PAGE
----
A pair of clinical researchers from the Department of Clinical Neurosciences and Mental Health, Faculty of Medicine at the University of Porto, in Porto, Portugal have written a scholarly article that refines and defines how the varying symptoms presented by people with PARKINSON’S DISEASE can be assessed and understood.  They make a convincing argument that a “leap in concepts and a shift in research” is needed to enable therapeutic advances toward early treatment with specific neuroprotective agents for each unique presentation of symptoms.

In the past, PARKINSON’S DISEASE was thought to be caused by a loss of dopaminergic neurons in the substantia nigra.  Positive diagnosis was delayed until motor symptoms were obvious and depended on the patient’s response to the ‘gold standard’, that is if the patient’s symptoms responded to levodopa.  Positive response meant a diagnosis of PARKINSON’S, no response meant PARKINSONISM.  Although patients had positive motor improvement responses to dopamine replacement, the results were only temporarily palliative; progression of the disease and the development of non-motor symptoms could not be halted.  Many non-motor symptoms such as Rapid Eye Movement Sleep Disorder, loss of sense of smell, cognitive changes and mood problems may be present years before the motor symptoms present, and they involve neurological systems other than the dopamine system of the substantia nigra.  These non-motor symptoms may well be precursors to the disease process, and appropriate treatments for them could delay or even halt the development of the motor symptoms.

Studies of the genetics of PARKINSON’S DISEASE have found only a few examples of heritable forms of the disease.  But studies of those same genes have yielded further information of the specific roles each of those genes play in modifying or affecting various cellular processes that occur in the development of the disease.  The alpha-synuclein gene (SNCA) when mutated, causes aggregations of alpha-synuclein but also has interactions with the PARK genes, with the LRRK2 or the GBA genes. The results of those various and individual interactions contribute significant differences in their presentation in the clinical and neuropathological features of the disease.

Post mortem examinations have shown that patients whose motor symptoms presented early and who had a good response to levodopa but then had a more rapid decline, including dementias, had mutations in the SNCA genes.  Patients who had a slower progression of motor symptoms but had more dystonia or tremors usually carried LRRK2 mutations. GBA mutations were found in brains of patients who had early onset with both sides of the body equally affected and also more pronounced neuropsychiatric issues, such as symptoms often being found in Alzheimer’s disease patients. Another unique mutation in the VPS35 gene causes motor complications that get a significant benefit from dopamine replacement and no diminishment of cognitive function.  PARK2 carriers had a slower progression of symptoms and responded well to dopamine replacement, but frequently were prone to develop dyskinesias. Dementia was rare in these cases and synucleinopathy was not found in post mortem examinations; however, much deterioration of the substantia nigra was seen.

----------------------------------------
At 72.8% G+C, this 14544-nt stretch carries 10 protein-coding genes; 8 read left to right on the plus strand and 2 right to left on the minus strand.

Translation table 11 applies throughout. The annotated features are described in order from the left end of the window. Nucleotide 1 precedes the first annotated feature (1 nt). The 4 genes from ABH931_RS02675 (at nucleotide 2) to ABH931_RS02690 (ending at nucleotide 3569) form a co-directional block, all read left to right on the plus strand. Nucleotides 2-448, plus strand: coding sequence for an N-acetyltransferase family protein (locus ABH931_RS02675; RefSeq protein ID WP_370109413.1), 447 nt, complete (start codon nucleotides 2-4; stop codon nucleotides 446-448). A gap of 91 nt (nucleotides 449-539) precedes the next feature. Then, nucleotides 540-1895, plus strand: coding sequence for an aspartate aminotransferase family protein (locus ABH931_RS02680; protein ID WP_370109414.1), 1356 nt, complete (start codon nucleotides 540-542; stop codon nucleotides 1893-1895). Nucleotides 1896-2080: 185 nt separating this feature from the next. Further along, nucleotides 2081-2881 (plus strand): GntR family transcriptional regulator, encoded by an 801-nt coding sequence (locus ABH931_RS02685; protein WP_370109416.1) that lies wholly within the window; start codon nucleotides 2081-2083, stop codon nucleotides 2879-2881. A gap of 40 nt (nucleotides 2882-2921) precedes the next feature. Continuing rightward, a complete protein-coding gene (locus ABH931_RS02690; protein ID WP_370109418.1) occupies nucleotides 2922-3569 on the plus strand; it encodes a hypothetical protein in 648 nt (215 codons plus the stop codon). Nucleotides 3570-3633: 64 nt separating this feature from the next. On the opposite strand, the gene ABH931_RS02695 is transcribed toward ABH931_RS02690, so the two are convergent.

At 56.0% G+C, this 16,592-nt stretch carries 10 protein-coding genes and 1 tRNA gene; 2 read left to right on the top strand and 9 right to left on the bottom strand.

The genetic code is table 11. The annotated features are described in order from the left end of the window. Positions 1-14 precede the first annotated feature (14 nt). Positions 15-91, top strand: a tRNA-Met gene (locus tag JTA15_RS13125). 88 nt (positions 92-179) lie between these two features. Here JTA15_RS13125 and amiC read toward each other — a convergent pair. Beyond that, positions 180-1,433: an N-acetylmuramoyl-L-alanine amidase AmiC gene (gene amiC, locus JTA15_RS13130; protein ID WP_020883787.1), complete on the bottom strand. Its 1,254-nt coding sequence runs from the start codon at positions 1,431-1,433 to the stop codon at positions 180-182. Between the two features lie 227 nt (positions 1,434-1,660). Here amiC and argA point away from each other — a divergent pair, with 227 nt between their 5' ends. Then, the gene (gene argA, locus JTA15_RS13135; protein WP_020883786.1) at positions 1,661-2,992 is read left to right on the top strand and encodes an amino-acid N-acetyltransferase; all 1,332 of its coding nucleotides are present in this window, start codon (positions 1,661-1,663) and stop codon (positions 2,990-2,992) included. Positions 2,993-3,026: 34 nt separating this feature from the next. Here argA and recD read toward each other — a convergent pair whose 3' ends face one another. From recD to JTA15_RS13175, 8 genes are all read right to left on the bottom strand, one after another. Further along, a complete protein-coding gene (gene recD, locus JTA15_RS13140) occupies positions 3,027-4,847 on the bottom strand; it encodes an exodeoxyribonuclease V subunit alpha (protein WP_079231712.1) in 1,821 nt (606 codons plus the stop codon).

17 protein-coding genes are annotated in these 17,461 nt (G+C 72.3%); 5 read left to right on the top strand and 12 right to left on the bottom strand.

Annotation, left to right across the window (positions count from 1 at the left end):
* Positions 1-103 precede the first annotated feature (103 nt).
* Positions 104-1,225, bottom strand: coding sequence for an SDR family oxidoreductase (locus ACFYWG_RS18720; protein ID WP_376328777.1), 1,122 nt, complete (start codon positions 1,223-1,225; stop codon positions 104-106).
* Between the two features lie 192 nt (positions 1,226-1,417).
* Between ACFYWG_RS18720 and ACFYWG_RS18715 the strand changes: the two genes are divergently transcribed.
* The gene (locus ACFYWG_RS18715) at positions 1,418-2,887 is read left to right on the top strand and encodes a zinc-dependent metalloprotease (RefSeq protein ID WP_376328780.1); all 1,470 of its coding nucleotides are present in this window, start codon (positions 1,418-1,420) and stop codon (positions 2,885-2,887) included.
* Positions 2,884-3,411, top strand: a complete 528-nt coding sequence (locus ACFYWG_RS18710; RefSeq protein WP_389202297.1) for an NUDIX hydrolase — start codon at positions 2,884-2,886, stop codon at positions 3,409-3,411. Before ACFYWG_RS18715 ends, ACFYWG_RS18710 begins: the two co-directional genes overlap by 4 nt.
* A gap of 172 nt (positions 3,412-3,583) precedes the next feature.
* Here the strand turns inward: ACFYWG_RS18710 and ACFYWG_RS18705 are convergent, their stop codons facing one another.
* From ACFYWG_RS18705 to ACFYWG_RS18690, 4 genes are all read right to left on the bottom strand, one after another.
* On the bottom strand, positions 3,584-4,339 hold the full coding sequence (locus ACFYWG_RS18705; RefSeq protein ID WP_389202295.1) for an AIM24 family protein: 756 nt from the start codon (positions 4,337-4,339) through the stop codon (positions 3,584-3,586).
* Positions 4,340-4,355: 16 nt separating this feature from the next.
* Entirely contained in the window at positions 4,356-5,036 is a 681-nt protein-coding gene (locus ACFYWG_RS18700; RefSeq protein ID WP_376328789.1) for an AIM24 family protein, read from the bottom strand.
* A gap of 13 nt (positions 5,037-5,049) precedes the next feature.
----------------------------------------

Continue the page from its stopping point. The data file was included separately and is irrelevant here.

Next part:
The above descriptions show that many share multiple symptoms with PARKINSON’S DISEASE, but also demonstrate many differences in clinical presentation, imaging and other neuropathological features.  While they may share a common response to dopamine replacement, they may, indeed, be manifestations of other similar but different diseases.  There currently are no reliable biomarkers that can accurately predict the onset of the disease or distinguish one form from another, or even monitor its progression.  Given the differing symptom presentations, genetics and pathological findings, it is likely that PARKINSON’S DISEASE is not a single disease, but an umbrella that covers multiple, but similar diseases.

Monteiro, A., Massano, J. Parkinson’s disease cluster:  the wind of change; Open Access Publication ; 24 March 2014



Review by Marcia McCall


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